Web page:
The proprietor of a distressed metal-construction enterprise
concluded in March 2007 a sole distribution and cooperation
contract with the sued company. Following further measures, such as
the transfer and lease-back of fixed assets and immaterial values
to a real estate company, essentially all that was left at the
original company were the liabilities and employment
As of March 2007 the former business proprietor ceased paying
any wages and salaries to its employees. On 29 May it filed a
petition for the opening of insolvency proceedings; two days later,
at the company's instigation all 29 employees of the business
declared the immediate termination of their employment
relationships. The Federal Employment Agency [Bundesagentur
für Arbeit] paid the employees affected insolvency pay
retroactively for the months March to May. In June 2007 the
Defendant gradually recommenced production at its business. By mid
June it had successively reinstated 18 employees who had
already worked at the business beforehand.
The Federal Employment Agency asserted the wage claims of the
employees for March to May that had transferred to it vis-a-vis the
Defendant as the supposed acquirer of the business.
The Federal Labour Court [Bundesarbeitsgericht, BAG],
like the Regional Labour Court [Landesarbeitsgericht,
LAG]Hamm before it in the previous instance, rejected the
existence of a transfer of business and affirmed the validity of
the terminations declared by the employees (BAG dated
27 September 2012 - 8 AZR 826/11). Although in such
configurations terminations by employees are deemed null and void
amongst other things if an employment relationship at the business
acquirer has simultaneously been agreed or promised with binding
effect, and these means have been used to circumvent mandatory
statutory provisions on the transfer of a business, the court could
not establish anything to indicate that this was the case.
For this reason the BAG only examined whether a transfer of
business to the Defendant had already taken place prior to
31 May 2007 and the terminations declared by the employees had
thus been without substance. In the opinion of the judges, however,
the sole distribution and cooperation contract had not triggered a
transfer of business. Although it established the economic
dependence of the former business proprietor vis-a -vis the
Defendant, it did not establish a change in business proprietor. In
case of a resource-intensive business, such a change in business
proprietor only takes place with the transfer of the possibility to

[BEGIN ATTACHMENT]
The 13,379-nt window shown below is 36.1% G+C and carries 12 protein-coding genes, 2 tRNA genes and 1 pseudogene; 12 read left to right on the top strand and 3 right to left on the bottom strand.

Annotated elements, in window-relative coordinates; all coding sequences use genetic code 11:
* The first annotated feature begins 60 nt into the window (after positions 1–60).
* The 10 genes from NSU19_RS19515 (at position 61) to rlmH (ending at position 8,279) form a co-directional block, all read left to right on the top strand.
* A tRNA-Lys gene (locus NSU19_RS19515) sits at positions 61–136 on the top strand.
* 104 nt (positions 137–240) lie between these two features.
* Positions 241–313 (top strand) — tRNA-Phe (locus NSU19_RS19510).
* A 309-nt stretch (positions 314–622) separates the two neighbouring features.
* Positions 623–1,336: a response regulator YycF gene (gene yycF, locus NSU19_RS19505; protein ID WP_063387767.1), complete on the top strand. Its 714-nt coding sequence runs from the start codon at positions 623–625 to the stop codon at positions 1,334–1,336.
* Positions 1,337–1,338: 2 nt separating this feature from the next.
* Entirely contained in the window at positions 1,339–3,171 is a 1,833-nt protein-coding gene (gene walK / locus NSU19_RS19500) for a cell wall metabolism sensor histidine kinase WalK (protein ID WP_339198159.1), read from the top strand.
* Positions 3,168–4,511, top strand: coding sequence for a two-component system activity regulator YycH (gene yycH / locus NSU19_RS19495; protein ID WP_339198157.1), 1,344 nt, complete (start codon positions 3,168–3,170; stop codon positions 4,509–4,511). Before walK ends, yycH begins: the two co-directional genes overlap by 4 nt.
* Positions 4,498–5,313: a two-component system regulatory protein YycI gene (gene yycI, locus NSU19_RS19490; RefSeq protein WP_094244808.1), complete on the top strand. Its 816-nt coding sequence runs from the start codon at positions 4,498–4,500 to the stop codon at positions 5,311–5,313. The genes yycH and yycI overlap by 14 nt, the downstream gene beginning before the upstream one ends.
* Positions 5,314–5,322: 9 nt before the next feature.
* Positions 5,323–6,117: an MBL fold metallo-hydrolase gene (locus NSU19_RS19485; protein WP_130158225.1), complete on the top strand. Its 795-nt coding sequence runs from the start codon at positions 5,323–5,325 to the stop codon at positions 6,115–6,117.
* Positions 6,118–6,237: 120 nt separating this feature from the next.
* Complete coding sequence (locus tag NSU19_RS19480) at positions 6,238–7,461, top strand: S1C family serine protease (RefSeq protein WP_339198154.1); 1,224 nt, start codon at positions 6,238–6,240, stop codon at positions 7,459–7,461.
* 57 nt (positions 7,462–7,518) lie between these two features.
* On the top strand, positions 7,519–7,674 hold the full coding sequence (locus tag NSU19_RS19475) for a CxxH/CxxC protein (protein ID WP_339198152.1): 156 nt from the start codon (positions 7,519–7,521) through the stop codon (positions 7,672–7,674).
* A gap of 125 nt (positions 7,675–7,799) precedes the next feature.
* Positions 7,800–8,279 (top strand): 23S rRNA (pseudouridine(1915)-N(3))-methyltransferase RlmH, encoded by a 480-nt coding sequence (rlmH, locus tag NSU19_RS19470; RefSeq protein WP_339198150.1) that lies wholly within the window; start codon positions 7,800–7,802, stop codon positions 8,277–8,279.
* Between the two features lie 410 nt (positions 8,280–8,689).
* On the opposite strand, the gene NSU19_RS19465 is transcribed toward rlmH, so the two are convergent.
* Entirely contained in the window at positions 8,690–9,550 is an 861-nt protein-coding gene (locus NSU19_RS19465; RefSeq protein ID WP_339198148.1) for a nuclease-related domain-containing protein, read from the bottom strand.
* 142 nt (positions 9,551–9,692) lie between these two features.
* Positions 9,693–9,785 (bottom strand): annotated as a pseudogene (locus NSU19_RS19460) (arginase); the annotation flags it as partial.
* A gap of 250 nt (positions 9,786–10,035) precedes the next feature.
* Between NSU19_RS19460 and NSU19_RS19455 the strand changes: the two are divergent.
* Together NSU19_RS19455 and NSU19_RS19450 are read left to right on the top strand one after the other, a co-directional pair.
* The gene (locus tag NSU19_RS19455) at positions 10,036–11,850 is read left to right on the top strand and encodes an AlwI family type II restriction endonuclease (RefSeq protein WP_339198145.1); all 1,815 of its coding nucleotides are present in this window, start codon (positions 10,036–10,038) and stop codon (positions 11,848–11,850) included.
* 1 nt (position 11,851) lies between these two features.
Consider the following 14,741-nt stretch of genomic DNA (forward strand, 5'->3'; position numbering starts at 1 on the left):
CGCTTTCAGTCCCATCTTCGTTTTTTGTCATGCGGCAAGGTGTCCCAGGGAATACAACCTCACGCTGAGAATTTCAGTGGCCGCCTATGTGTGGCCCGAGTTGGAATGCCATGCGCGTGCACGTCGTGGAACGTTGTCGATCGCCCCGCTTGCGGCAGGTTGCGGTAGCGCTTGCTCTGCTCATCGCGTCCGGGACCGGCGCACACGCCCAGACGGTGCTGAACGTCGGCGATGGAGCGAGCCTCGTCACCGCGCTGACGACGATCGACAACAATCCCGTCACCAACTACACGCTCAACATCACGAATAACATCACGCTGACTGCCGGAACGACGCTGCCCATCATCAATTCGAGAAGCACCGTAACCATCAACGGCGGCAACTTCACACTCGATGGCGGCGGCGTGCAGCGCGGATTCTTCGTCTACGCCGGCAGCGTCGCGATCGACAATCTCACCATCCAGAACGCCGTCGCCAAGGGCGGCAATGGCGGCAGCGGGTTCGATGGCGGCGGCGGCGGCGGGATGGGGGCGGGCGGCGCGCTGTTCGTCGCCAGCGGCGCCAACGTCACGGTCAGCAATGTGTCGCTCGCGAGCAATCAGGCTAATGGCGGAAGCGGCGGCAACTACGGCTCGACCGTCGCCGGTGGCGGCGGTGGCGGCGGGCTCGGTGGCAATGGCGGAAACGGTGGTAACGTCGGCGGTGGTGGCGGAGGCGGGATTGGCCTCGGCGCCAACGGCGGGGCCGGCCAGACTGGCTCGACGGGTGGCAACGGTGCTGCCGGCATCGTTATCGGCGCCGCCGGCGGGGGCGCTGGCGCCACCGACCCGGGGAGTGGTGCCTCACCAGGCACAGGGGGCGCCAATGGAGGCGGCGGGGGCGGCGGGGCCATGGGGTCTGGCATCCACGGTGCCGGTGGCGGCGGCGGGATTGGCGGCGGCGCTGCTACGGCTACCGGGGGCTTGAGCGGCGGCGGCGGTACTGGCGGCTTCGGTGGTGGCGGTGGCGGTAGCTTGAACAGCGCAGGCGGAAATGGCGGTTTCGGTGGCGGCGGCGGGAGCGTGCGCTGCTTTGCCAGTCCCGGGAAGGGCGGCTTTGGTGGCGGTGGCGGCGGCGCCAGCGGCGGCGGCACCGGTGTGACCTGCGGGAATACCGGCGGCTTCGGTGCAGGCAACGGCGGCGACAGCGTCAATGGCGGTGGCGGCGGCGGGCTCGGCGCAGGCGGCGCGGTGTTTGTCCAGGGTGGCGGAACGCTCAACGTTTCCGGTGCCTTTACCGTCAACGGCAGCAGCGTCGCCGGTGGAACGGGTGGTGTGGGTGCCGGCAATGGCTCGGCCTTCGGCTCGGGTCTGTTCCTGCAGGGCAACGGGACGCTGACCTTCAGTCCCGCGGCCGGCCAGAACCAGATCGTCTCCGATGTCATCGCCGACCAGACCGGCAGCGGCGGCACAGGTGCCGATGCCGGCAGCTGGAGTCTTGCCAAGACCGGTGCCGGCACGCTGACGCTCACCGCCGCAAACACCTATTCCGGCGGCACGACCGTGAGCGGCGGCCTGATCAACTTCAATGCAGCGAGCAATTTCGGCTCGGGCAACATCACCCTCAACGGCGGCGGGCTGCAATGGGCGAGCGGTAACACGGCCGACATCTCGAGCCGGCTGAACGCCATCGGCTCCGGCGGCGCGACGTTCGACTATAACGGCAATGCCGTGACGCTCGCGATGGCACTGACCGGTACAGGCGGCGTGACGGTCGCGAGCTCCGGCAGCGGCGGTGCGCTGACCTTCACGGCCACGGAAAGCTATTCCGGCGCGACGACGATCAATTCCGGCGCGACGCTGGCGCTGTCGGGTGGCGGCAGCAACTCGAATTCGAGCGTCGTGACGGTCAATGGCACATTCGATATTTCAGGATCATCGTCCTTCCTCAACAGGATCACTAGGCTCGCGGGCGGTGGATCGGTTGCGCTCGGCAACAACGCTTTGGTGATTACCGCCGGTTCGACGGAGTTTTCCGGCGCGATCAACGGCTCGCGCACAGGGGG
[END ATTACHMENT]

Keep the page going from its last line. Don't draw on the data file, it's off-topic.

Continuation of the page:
use the resources - that is to say when the party assuming the
resources actually continues to use these resources or uses them
again, and when the former business proprietor discontinues the use
thereof at its business or business unit.
The legal consequences of a transfer of business, including the
entry into all rights and obligations under the employment
relationships, are not always desired, especially in transactions
involving distressed companies. Models such as the one under
decision here should reduce the risks of a transfer of business.
The Federal Labour Court has already dealt with the permissibility
of such structures on many occasions in the past. The judges made a
distinction thereby on the basis of whether the employees had
already been promised an employment relationship at the business
acquirer, respectively had been given the prospects of such
employment relationship with binding effect. Contractual structures
whose objectives are aimed at removing the continuity of the
employment relationship whilst simultaneously retaining the job
were deemed null and void.
The Federal Labour Court has now anchored this principle.
Transaction structures which are aimed at avoiding the legal
consequences of a transfer of business should therefore always bear
in mind that the business acquirer should announce the prospects of
an employment relationship to the employees in question at best
once the employment relationship with the former business
proprietor has already been validly ended.
The judges have simultaneously somewhat extended the leeway for
entrepreneurs: For resource-intensive enterprises a cooperation
contract no longer necessarily raises the assumption of a transfer
of business. For personnel-intensive enterprises, e.g. in the
services sector, however, this will not apply.
The content of this article is intended to provide a general
guide to the subject matter. Specialist advice should be sought
about your specific circumstances.
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